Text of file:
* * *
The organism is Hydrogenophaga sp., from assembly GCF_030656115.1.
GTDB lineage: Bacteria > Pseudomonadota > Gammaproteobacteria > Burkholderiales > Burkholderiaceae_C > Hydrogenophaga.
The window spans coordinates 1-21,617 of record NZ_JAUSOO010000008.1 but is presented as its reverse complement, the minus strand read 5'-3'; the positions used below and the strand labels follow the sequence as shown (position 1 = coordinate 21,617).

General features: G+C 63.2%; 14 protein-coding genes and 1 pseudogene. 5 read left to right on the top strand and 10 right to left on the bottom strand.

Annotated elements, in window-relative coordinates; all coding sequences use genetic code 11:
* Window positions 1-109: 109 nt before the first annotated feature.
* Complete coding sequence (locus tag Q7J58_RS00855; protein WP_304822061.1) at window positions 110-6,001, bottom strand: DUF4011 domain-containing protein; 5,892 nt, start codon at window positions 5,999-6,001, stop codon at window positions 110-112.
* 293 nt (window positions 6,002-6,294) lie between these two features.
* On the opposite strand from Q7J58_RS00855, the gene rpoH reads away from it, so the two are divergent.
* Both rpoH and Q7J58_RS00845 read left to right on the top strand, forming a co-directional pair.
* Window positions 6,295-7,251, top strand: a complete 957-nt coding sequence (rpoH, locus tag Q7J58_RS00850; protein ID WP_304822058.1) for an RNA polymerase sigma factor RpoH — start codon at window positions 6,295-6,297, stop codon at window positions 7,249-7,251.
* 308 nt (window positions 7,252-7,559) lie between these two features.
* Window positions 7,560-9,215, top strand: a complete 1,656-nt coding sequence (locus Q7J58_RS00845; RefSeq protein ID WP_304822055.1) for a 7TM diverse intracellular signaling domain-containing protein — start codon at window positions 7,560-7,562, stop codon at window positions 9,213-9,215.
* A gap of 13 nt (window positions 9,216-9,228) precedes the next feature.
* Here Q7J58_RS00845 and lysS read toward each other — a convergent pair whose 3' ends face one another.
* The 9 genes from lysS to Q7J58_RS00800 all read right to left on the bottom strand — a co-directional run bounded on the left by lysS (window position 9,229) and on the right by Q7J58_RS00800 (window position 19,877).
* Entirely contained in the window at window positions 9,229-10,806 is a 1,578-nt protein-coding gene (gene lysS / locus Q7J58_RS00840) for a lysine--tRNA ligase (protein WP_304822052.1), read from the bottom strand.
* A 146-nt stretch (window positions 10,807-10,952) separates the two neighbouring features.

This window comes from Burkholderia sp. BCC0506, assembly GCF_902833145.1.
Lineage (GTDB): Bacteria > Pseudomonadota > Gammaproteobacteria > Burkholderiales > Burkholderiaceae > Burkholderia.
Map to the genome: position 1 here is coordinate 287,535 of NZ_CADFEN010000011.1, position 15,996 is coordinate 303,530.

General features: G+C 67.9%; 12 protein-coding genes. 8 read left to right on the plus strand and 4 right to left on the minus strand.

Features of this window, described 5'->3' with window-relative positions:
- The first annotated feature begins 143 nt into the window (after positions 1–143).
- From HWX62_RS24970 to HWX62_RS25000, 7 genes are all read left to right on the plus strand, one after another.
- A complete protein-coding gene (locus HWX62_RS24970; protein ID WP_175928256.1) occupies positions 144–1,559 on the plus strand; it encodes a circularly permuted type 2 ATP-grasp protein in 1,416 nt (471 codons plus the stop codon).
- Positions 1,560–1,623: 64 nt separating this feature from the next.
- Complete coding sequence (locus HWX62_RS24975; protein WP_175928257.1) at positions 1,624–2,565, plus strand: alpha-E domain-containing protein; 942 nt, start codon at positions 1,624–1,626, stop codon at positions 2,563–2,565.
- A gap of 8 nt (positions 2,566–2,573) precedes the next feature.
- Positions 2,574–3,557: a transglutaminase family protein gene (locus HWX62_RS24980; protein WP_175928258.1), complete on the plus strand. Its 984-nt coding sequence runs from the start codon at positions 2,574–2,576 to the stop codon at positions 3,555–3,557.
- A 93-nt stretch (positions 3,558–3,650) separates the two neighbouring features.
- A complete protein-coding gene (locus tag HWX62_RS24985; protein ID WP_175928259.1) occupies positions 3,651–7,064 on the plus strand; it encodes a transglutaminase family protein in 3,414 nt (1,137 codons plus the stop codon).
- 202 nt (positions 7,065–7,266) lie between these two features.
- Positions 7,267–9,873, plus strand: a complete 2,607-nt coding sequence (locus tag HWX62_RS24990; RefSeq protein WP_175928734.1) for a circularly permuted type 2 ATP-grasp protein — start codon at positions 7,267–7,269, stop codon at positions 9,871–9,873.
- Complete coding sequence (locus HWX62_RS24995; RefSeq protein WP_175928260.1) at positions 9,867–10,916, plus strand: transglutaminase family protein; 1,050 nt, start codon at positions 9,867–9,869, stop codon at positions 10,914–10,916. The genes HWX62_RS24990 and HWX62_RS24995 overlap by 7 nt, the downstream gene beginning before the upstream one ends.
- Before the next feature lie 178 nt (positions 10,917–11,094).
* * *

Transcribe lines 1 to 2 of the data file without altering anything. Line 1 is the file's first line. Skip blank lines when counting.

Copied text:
The organism is Hydrogenophaga sp., from assembly GCF_030656115.1.
GTDB lineage: Bacteria > Pseudomonadota > Gammaproteobacteria > Burkholderiales > Burkholderiaceae_C > Hydrogenophaga.